Animals and the Tree of Knowledge

What it Does

This little program builds a classification tree by interacting with the user. It starts off knowing only that a Bird is an animal and bit by bit learns more as it interacts with you.

Here is an example run. You may type 'n' for no and 'y' is yes.

$ python                  # or python3
Are you thinking of an animal? yes
Is it a bird? no
What is the animals name? dog
What question would distinguish a dog from a bird? does it fly
If the animal were dog the answer would be? no

Are you thinking of an animal? yes
does it fly? yes
Is it a bird? no
What is the animals name? bat
What question would distinguish a bat from a bird? does it have feathers
If the animal were bat the answer would be? no

Are you thinking of an animal? no

The Data Structure

This is a diagram of the knowledge tree built from the above dialog.

The Program

The program is quite simple. It starts with the top question and depending on the users yes or no response, continues either to the left or right down a tree that grows as the game is played. At the last element (the "leaf" node), it makes its guess. If the guess is wrong then it has the user input the name of a new animal and a question to distinguish the new animal from the guess. Then the tree is grown by one more node to accomodate the question and the new animal.

Click here for program code . This is a numbered listing to accompany the explanation.

 1 #
 2 #  A n i m a l . p y
 3 #
 4 import sys
 6 if sys.version > '3' : raw_input = input  # Python 3
 8 class Node :
 9     "Node objects have a question, and  left and right pointer to other Nodes"
10     def __init__ (self, question, left=None, right=None) :
11         self.question = question
12         self.left     = left
13         self.right    = right
15 def yes (ques) :
16     "The user answers 'yes' or something similar. Otherwise it's a no"
17     while True :
18         ans = raw_input (ques)
19         ans = ans[0:1].lower()
20         if ans == 'y' : return True
21         else          : return False
23 knowledge = Node("bird")
25 def main () :
26     "Guess the animal. Add a new Node for a wrong guess."
28     while True :
29         print("")      # line break, either Python 2 or 3
30         if not yes("Are you thinking of an animal? ") : break
31         p = knowledge
32         while p.left != None :
33             if yes(p.question+"? ") : p = p.right
34             else                    : p = p.left
36         if yes("Is it a " + p.question + "? ") : continue
37         animal   = raw_input ("What is the animals name? ")
38         question = raw_input ("What question would distinguish a %s from a %s? "
39                                   % (animal,p.question))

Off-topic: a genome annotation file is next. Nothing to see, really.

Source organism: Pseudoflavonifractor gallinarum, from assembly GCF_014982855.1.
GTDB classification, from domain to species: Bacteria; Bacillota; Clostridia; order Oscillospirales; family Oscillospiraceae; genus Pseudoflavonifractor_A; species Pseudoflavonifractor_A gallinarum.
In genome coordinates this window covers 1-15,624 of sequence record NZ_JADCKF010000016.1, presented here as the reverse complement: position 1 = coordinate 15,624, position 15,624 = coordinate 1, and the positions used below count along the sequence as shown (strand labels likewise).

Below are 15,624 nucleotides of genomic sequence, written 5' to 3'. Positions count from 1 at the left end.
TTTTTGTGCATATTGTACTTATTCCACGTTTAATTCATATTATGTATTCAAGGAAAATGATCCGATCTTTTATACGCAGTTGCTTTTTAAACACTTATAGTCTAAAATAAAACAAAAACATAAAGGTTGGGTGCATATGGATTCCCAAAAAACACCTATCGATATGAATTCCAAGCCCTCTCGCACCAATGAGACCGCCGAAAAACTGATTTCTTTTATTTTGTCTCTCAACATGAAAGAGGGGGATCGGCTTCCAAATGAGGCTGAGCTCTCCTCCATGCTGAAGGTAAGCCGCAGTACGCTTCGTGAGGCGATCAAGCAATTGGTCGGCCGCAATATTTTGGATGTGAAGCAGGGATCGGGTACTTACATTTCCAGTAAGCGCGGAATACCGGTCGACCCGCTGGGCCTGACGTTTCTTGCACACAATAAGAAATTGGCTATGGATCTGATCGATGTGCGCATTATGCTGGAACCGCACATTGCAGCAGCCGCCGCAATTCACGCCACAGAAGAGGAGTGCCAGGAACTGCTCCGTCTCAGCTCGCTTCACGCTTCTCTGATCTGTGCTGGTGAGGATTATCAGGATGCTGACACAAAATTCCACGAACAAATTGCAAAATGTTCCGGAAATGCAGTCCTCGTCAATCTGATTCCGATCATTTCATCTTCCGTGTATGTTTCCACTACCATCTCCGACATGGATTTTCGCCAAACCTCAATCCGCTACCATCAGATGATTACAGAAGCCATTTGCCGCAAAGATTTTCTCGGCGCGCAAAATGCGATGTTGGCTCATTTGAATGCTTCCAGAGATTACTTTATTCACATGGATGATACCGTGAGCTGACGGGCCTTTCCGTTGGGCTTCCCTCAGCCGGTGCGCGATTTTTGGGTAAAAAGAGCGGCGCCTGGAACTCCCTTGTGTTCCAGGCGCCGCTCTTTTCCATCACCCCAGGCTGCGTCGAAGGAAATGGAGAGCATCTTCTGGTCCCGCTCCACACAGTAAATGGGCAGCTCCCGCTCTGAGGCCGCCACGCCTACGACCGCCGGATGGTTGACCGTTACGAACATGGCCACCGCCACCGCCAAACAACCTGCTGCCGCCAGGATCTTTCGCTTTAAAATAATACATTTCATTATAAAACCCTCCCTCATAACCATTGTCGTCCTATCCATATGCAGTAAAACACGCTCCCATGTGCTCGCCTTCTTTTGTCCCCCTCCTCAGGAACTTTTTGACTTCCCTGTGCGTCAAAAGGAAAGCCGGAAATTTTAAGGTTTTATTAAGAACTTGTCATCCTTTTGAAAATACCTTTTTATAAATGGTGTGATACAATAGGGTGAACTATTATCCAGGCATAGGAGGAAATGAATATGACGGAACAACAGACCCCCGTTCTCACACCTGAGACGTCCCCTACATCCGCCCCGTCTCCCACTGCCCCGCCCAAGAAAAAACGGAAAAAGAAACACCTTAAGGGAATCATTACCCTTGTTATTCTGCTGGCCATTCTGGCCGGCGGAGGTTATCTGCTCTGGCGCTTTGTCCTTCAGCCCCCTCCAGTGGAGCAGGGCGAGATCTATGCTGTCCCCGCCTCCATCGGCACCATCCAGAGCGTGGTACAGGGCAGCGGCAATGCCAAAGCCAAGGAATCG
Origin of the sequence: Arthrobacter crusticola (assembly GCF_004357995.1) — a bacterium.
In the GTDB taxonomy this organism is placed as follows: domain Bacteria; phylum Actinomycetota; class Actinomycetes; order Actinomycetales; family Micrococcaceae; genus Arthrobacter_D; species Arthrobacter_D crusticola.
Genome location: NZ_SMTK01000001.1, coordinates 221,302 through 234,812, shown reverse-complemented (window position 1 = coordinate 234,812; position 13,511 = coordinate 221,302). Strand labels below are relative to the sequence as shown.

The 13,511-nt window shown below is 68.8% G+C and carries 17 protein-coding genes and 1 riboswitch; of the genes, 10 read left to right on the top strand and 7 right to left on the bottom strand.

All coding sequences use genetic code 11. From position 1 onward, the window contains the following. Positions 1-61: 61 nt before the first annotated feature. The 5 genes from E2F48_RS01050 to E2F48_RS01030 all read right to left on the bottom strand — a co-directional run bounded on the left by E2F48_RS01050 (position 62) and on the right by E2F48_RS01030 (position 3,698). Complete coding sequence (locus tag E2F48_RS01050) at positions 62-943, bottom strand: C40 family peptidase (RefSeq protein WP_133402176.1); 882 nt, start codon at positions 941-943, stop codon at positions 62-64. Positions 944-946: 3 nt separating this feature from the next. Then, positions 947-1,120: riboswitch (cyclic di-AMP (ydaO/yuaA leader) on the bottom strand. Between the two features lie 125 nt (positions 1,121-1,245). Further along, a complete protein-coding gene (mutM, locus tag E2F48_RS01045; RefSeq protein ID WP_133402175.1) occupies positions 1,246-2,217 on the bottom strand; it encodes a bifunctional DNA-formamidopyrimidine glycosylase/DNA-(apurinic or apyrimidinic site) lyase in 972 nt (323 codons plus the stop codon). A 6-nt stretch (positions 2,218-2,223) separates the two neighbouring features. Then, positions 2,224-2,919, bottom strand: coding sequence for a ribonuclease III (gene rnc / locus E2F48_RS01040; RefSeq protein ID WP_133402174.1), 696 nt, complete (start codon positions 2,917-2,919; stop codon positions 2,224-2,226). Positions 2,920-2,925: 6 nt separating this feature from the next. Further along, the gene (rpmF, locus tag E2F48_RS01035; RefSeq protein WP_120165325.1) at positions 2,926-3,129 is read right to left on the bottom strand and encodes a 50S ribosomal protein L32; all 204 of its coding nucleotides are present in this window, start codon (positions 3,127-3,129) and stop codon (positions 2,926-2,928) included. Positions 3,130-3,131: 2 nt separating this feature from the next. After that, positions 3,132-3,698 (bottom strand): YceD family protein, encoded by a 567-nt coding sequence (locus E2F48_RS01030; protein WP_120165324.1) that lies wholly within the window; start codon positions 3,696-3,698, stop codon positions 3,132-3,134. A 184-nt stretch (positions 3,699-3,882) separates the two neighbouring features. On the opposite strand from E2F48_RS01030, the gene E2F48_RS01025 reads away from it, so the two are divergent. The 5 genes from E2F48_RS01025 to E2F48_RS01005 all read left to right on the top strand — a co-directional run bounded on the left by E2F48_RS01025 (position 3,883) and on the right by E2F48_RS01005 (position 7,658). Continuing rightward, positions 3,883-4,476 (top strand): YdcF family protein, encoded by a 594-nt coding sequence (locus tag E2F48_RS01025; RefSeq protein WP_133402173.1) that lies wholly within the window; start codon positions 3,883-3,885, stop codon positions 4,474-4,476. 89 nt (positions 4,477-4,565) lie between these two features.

40         p.left     = Node(p.question)
41         p.right    = Node(animal)
42         p.question = question
44         if not yes ("If the animal were %s the answer would be? " % animal) :
45             (p.right, p.left) = (p.left, p.right)
47 if __name__ == "__main__" : main ()

An object class Node (line 8) is used to construct nodes in the tree. Each node contains a question plus pointers to the next node depending on a yes or no from the user.

Leaf nodes simply contain the name of an animal in the question field and the value None in the two pointer fields.

The function "yes" is a convenience. It will recognize "Yes", "YES", "Y", "y", etc. all correctly. Anything else is taken as a "No".

The tree knowledge starts out (line 23) with just a leaf node.

In main (line 25) the while loop repeatably proceeds down the tree to the left or right (line 32) until it reacheѕ a leaf node (line 36). If the guess is wrong then a new node, with a new question and a new animal is built from user input and linked into the tree. The pointers are set one way (lines 40,41) and then possibly swapped in line 44. That's it.

I first saw this program in very old fashioned Basic from the early 1970s. The code was more complex than this requiring separate arrays of strings and pointers.

Later, I was starting a new job in Holland and I took it along. It was something of a hit. After several people played with it for an hour or so, it had developed a nice catagorization, half in English and half in Dutch, of everyone who worked in the office!

Ideas for further Development

Enable the program to save its knowledge tree between runs. You might use the pickle mechanism. Or write a function that saves all the user responses so that they can be played back as a script.

Make a command to display the knowledge tree on the screen using indenting. You might want to consider using recursion for this. Alternatively map the tree with a graphics package like TKinter.

If you have comments or suggestions You can email me at mail me

Copyright © 2002-2021 Chris Meyers and Fred Obermann

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